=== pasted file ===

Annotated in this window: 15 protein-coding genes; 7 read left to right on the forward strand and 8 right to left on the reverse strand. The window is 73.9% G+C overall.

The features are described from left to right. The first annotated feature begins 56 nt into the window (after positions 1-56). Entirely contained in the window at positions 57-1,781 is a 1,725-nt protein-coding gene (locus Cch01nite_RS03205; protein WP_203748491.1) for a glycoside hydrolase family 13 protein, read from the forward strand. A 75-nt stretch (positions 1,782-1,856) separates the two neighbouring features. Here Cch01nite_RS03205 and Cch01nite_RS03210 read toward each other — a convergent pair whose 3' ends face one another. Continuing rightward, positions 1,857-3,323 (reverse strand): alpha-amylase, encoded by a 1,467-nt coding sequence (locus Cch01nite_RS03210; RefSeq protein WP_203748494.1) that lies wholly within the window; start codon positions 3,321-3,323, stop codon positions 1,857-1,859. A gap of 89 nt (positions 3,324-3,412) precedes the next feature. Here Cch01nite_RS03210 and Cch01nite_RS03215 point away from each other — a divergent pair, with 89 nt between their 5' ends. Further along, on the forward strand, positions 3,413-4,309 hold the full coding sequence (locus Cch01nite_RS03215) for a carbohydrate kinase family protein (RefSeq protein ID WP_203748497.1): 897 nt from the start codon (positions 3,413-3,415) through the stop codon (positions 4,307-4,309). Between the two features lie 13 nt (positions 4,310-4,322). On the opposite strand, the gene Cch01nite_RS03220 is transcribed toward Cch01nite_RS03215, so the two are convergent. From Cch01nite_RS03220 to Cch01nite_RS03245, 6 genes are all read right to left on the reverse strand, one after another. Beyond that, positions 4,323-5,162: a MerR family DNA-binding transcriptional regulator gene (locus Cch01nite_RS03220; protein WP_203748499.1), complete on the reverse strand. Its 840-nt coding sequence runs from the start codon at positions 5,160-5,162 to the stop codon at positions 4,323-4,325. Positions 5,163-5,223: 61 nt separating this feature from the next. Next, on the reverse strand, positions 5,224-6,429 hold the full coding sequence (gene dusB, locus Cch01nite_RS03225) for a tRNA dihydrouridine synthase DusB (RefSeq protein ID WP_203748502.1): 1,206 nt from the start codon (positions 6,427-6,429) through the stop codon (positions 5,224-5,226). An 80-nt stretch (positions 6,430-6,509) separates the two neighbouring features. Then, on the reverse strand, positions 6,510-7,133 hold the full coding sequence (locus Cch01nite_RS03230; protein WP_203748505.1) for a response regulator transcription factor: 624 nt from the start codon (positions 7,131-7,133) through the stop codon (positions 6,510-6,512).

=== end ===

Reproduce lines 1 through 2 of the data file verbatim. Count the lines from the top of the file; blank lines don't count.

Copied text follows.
Annotated in this window: 15 protein-coding genes; 7 read left to right on the forward strand and 8 right to left on the reverse strand. The window is 73.9% G+C overall.

The features are described from left to right. The first annotated feature begins 56 nt into the window (after positions 1-56). Entirely contained in the window at positions 57-1,781 is a 1,725-nt protein-coding gene (locus Cch01nite_RS03205; protein WP_203748491.1) for a glycoside hydrolase family 13 protein, read from the forward strand. A 75-nt stretch (positions 1,782-1,856) separates the two neighbouring features. Here Cch01nite_RS03205 and Cch01nite_RS03210 read toward each other — a convergent pair whose 3' ends face one another. Continuing rightward, positions 1,857-3,323 (reverse strand): alpha-amylase, encoded by a 1,467-nt coding sequence (locus Cch01nite_RS03210; RefSeq protein WP_203748494.1) that lies wholly within the window; start codon positions 3,321-3,323, stop codon positions 1,857-1,859. A gap of 89 nt (positions 3,324-3,412) precedes the next feature. Here Cch01nite_RS03210 and Cch01nite_RS03215 point away from each other — a divergent pair, with 89 nt between their 5' ends. Further along, on the forward strand, positions 3,413-4,309 hold the full coding sequence (locus Cch01nite_RS03215) for a carbohydrate kinase family protein (RefSeq protein ID WP_203748497.1): 897 nt from the start codon (positions 3,413-3,415) through the stop codon (positions 4,307-4,309). Between the two features lie 13 nt (positions 4,310-4,322). On the opposite strand, the gene Cch01nite_RS03220 is transcribed toward Cch01nite_RS03215, so the two are convergent. From Cch01nite_RS03220 to Cch01nite_RS03245, 6 genes are all read right to left on the reverse strand, one after another. Beyond that, positions 4,323-5,162: a MerR family DNA-binding transcriptional regulator gene (locus Cch01nite_RS03220; protein WP_203748499.1), complete on the reverse strand. Its 840-nt coding sequence runs from the start codon at positions 5,160-5,162 to the stop codon at positions 4,323-4,325. Positions 5,163-5,223: 61 nt separating this feature from the next. Next, on the reverse strand, positions 5,224-6,429 hold the full coding sequence (gene dusB, locus Cch01nite_RS03225) for a tRNA dihydrouridine synthase DusB (RefSeq protein ID WP_203748502.1): 1,206 nt from the start codon (positions 6,427-6,429) through the stop codon (positions 5,224-5,226). An 80-nt stretch (positions 6,430-6,509) separates the two neighbouring features. Then, on the reverse strand, positions 6,510-7,133 hold the full coding sequence (locus Cch01nite_RS03230; protein WP_203748505.1) for a response regulator transcription factor: 624 nt from the start codon (positions 7,131-7,133) through the stop codon (positions 6,510-6,512).